- The Washington Times - Friday, May 12, 2017

Weed and whiskey could both be purchased in Pennsylvania liquor stores if Philadelphia Mayor Jim Kenney has his say. The first-term Democrat on Wednesday said the Keystone State could reduce crime while filling its coffers if it legalizes marijuana and regulates it like alcohol.

While Pennsylvania hasn’t legalized marijuana, Mr. Kenney said the commonwealth’s hundreds of state-run liquor stores could easily double as pot dispensaries should the state pass legislation to that effect.

“To me, we have the perfect system to set up the legal recreational use of cannabis through a controlled state store system, allowing the state to capture all the income that is going to the underground,” Mr. Kenney said in an interview Wednesday on WHYY’s “Radio Times.”

“The hardest place to get served underage in Philadelphia when I was growing up was a Pennsylvania state liquor store,” he added. “You could get a bartender to look the other way and sell you a six-pack when you are 19, but when you went into a state store, they wanted to see a license. They didn’t care.”

Pennsylvania legalized medical marijuana in 2016, but state-approved dispensaries aren’t expected to begin serving patients until May 2018.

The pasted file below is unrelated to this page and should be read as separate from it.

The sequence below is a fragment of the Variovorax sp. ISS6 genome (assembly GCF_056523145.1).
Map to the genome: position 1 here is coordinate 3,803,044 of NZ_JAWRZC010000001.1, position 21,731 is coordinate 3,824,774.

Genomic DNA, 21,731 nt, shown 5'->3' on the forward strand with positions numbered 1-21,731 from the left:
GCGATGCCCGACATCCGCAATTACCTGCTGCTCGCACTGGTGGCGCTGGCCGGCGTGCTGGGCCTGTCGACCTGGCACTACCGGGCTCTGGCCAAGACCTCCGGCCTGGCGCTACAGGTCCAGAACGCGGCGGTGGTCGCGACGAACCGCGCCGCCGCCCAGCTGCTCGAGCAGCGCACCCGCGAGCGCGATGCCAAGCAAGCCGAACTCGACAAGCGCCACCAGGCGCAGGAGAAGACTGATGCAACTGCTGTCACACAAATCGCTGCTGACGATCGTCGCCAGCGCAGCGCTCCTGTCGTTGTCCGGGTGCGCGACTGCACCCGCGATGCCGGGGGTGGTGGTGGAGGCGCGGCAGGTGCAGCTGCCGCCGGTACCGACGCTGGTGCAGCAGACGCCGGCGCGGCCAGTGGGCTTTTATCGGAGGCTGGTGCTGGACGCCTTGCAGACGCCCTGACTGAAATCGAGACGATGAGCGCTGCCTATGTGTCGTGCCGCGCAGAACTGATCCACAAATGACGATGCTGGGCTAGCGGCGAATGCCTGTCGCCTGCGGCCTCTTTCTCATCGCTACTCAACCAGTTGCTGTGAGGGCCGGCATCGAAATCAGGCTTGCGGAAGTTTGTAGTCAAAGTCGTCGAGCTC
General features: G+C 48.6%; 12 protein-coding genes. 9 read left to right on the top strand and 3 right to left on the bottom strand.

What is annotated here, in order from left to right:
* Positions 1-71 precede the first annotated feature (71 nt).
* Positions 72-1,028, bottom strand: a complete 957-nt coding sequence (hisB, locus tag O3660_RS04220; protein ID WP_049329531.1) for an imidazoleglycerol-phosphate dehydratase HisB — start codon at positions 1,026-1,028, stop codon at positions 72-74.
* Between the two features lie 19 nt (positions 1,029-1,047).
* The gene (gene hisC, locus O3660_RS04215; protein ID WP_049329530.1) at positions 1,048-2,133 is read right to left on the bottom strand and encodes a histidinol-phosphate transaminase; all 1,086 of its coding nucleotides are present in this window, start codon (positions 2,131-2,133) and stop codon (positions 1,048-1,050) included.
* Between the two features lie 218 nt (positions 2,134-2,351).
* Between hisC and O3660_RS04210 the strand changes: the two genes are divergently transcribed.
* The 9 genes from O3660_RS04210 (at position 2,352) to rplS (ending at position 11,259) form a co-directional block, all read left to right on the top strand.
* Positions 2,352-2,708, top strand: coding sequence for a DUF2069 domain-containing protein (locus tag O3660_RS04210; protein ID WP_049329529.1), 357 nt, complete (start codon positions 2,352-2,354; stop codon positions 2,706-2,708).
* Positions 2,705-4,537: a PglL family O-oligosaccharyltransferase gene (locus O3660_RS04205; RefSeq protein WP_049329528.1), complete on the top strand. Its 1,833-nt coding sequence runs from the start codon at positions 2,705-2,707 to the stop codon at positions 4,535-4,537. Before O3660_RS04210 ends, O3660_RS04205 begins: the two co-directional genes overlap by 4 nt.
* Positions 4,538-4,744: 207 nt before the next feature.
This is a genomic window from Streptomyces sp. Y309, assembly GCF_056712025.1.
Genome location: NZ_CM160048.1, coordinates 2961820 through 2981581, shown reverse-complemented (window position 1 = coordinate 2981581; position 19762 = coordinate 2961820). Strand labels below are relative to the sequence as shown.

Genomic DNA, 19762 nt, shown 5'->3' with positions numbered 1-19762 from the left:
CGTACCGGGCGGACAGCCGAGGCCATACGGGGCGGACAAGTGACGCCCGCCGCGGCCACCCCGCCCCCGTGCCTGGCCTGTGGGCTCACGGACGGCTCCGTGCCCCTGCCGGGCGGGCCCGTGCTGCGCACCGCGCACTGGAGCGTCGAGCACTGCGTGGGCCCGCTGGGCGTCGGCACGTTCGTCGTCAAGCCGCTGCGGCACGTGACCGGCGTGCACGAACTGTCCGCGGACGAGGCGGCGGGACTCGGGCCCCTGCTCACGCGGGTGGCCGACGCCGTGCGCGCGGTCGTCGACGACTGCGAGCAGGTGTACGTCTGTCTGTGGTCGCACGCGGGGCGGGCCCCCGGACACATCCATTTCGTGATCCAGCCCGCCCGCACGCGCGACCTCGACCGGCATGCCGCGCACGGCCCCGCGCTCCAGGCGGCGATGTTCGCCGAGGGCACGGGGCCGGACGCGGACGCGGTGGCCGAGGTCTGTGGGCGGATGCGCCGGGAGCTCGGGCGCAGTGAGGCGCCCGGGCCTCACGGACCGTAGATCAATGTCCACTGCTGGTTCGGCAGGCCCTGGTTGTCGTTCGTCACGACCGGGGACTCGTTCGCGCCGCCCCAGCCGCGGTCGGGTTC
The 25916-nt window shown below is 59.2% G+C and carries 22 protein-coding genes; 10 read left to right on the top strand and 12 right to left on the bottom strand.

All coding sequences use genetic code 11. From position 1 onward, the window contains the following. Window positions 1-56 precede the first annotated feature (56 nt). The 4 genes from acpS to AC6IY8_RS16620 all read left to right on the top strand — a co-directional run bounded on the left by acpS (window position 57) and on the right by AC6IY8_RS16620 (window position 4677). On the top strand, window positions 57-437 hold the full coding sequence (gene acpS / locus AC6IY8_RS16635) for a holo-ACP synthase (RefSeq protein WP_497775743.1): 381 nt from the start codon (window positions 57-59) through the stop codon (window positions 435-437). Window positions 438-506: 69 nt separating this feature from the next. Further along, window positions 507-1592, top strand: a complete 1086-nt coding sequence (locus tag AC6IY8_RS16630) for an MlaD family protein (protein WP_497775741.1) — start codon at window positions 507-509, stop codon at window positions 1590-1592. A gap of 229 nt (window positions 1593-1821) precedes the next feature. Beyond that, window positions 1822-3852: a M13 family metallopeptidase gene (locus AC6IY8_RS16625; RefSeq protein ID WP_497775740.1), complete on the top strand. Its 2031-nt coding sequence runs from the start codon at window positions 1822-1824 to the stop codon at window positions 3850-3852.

New polling indicates Pennsylvanians are more inclined than ever to outright legalize the plant, meanwhile, notwithstanding the federal government’s longstanding prohibition.. A Franklin and Marshall Poll released Thursday suggests 56 percent of Keystone State residents support legalizing recreational marijuana, up from just 40 percent two years earlier.

Nine states and the nation’s capital have passed recreational marijuana laws since 2012, and the first states to open non-medical dispensaries have since raked in millions of dollars in annual revenue through its state-sanctioned pot shops.

Pennsylvania should follow suit, Mr. Kenney said, suggesting the government-run liquor stores would help keep organized crime out of the mix.

“I think that’s the safest way to do it,” he said Wednesday. “I think that adults will be able to buy it and we will be able to eliminate the underground criminal element of this.”

Marijuana sales could be taxed by the state and used to fund matters such as public education, Mr. Kenney added. Colorado, the first state to legalize retail marijuana sales, earned about $50 million in taxes last year allocated toward school construction products.

For his part, fellow Democrat Gov. Tom Wolf has acknowledged the results of Thursday’s poll means recreational marijuana may soon be on the horizon.

“I think the attitudes of the people are evolving. We have a democracy, and the state has to go in sync with the attitudes of the people,” he said, CBS reported.

• Andrew Blake can be reached at ablake@washingtontimes.com.

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